4 countries removed from travel corridors list, no destinations added

Sep 24, 2020

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As we finish a week filled with new restrictions around the U.K., the government is also changing where we can go abroad without quarantine on return. On Thursday, the government announced changes to England’s travel corridors list, meaning you won’t be able to travel to destinations that have been removed without quarantining for 14 days on return to England.

Beginning Saturday, Denmark, Slovakia, Iceland and Curacao have been removed from England’s travel corridors list. At the same time, no countries have been added to the travel corridors list.

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Transport Secretary Grant Schapps made the announcement on his Twitter that as of 4 a.m. on Saturday, 26 September, travellers entering England from Denmark, Slovakia, Iceland and Curacao will have to self-quarantine for 14 days. The restriction applies even to British nationals who are currently abroad on holiday.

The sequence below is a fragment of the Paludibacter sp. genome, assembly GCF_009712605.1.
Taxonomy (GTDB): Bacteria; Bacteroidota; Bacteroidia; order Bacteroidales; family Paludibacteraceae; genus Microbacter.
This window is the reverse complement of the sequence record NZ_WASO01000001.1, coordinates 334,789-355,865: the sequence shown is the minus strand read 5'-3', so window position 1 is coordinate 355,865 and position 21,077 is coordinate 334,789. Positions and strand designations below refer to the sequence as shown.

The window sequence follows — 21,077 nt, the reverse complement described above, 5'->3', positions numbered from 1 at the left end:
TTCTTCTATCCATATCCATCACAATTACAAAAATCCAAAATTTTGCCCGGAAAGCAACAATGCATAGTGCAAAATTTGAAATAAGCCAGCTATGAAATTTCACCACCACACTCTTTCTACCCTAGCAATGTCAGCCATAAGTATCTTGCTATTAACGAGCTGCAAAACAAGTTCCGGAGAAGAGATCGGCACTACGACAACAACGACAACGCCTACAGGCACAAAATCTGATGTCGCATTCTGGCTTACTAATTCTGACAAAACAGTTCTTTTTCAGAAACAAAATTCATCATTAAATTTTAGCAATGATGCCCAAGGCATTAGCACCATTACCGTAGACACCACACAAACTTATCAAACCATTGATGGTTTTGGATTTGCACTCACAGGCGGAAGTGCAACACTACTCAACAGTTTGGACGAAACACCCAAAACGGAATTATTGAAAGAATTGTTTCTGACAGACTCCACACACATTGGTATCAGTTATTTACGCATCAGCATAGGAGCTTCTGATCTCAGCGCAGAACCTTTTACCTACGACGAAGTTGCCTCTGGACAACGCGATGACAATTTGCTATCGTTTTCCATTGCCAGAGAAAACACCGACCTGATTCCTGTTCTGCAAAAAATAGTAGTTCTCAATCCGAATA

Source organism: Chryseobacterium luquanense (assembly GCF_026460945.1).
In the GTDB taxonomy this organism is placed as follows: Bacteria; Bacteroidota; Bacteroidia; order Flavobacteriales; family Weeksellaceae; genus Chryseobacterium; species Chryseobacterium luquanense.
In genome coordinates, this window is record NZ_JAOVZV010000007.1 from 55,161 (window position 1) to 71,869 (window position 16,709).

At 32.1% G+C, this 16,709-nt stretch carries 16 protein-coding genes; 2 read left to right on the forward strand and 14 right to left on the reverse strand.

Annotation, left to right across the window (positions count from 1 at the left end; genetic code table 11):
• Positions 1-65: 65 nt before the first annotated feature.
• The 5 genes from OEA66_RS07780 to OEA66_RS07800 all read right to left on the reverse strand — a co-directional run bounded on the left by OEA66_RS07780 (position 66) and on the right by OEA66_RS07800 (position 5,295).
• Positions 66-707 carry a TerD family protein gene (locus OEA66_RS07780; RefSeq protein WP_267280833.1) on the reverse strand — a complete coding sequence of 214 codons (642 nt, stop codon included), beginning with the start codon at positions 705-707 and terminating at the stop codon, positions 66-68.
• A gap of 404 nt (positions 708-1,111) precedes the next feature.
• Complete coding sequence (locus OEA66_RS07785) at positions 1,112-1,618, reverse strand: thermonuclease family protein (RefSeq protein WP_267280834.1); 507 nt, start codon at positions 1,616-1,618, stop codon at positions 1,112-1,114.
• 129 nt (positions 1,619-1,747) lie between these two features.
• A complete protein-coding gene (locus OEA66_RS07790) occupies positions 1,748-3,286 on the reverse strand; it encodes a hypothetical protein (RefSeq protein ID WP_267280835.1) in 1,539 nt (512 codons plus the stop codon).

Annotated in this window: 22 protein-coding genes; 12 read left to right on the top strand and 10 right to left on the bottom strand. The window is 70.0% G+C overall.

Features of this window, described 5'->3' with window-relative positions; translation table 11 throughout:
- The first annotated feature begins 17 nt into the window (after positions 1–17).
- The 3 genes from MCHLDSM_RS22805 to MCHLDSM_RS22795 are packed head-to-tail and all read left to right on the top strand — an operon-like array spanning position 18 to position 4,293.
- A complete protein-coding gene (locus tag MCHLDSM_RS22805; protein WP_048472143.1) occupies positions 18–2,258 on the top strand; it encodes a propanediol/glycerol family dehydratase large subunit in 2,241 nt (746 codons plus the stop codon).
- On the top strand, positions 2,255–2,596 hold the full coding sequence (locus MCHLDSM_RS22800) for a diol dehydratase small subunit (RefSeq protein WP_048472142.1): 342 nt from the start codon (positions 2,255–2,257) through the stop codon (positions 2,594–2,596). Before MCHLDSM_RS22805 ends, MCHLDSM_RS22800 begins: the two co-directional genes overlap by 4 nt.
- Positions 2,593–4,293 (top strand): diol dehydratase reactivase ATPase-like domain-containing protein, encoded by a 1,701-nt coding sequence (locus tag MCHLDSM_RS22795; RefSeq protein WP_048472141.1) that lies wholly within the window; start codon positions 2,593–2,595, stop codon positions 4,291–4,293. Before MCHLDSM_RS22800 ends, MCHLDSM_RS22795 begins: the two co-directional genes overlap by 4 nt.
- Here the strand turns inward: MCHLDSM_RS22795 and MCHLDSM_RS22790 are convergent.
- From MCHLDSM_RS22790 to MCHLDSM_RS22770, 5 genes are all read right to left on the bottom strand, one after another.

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This week didn’t see adjustments to the travel corridors list at a regional level. Two weeks ago, the government unveiled its regional corridor approach. With it, the government can make decisions based on regions — like islands — rather than placing or removing an entire country from the list.

For example, while travellers can still go to mainland Greece and some Greek Islands without having to quarantine on return to England, seven islands now require a quarantine. Passengers returning to England from Lesvos, Tinos, Serifos, Mykonos, Crete, Santorini and Zakynthos have to quarantine.

Last week, the government removed mainland Slovenia and Guadeloupe from the travel corridors list, while at the same time adding Thailand and Singapore.

It’s worth noting that these changes apply to travellers arriving in England, not the whole of the U.K. Wales, Scotland and Northern Ireland have largely introduced their own sets of travel corridors, which can differ from that of England’s.

The government has said several times that it’s keeping its travel corridor list under review constantly. At any moment, the government could add or remove countries from its list.

Featured photo by NanoStockk/Getty Images.

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